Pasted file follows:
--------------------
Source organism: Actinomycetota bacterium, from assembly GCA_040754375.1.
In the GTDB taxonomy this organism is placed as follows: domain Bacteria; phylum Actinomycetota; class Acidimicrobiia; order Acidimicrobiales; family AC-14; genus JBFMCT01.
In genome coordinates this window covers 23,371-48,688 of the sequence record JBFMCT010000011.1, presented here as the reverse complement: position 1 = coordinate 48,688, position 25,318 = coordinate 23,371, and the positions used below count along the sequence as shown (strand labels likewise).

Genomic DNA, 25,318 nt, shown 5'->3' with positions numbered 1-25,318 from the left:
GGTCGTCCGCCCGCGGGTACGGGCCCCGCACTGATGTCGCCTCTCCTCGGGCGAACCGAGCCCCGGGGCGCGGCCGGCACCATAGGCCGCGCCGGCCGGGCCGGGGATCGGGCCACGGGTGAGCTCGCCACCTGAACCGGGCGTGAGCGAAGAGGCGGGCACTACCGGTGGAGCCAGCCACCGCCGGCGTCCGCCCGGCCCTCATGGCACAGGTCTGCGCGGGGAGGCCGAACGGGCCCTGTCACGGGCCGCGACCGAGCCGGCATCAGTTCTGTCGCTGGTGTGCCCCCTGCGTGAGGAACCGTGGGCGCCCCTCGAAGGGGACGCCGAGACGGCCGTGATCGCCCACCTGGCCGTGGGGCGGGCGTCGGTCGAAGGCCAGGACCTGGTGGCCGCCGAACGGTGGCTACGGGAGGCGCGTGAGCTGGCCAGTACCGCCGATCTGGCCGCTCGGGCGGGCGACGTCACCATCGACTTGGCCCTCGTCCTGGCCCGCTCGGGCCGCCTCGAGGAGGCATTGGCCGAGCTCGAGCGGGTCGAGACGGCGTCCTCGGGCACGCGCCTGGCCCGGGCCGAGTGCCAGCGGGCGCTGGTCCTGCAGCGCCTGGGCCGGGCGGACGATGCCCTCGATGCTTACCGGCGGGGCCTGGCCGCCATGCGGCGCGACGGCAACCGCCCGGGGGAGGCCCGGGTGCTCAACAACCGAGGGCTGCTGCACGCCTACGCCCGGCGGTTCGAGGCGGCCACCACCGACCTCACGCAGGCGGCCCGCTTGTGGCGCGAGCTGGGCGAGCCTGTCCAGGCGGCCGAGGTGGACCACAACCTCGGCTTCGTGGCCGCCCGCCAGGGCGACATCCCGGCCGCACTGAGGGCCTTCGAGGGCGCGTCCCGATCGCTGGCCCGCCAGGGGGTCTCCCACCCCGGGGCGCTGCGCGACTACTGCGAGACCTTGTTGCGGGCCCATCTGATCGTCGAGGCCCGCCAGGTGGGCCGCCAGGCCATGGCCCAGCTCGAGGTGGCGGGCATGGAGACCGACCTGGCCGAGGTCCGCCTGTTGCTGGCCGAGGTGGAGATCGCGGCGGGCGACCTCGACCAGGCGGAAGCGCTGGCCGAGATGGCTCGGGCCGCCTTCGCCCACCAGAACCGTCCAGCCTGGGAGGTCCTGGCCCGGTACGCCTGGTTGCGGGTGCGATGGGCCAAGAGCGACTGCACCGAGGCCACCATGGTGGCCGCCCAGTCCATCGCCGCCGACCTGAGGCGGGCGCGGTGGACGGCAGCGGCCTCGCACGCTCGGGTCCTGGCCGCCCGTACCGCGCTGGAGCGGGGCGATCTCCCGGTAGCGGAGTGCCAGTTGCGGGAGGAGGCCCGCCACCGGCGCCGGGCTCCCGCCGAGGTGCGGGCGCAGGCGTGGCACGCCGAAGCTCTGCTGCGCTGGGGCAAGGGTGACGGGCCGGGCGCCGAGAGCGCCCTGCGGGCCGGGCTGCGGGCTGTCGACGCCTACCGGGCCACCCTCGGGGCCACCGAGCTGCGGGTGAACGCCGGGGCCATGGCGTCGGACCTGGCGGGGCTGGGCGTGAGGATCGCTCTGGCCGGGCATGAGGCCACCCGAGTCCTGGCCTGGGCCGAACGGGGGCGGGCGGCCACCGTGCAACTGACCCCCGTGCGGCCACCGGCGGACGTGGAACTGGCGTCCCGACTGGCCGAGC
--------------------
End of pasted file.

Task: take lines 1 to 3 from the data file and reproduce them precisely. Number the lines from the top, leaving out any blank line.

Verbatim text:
Source organism: Actinomycetota bacterium, from assembly GCA_040754375.1.
In the GTDB taxonomy this organism is placed as follows: domain Bacteria; phylum Actinomycetota; class Acidimicrobiia; order Acidimicrobiales; family AC-14; genus JBFMCT01.
In genome coordinates this window covers 23,371-48,688 of the sequence record JBFMCT010000011.1, presented here as the reverse complement: position 1 = coordinate 48,688, position 25,318 = coordinate 23,371, and the positions used below count along the sequence as shown (strand labels likewise).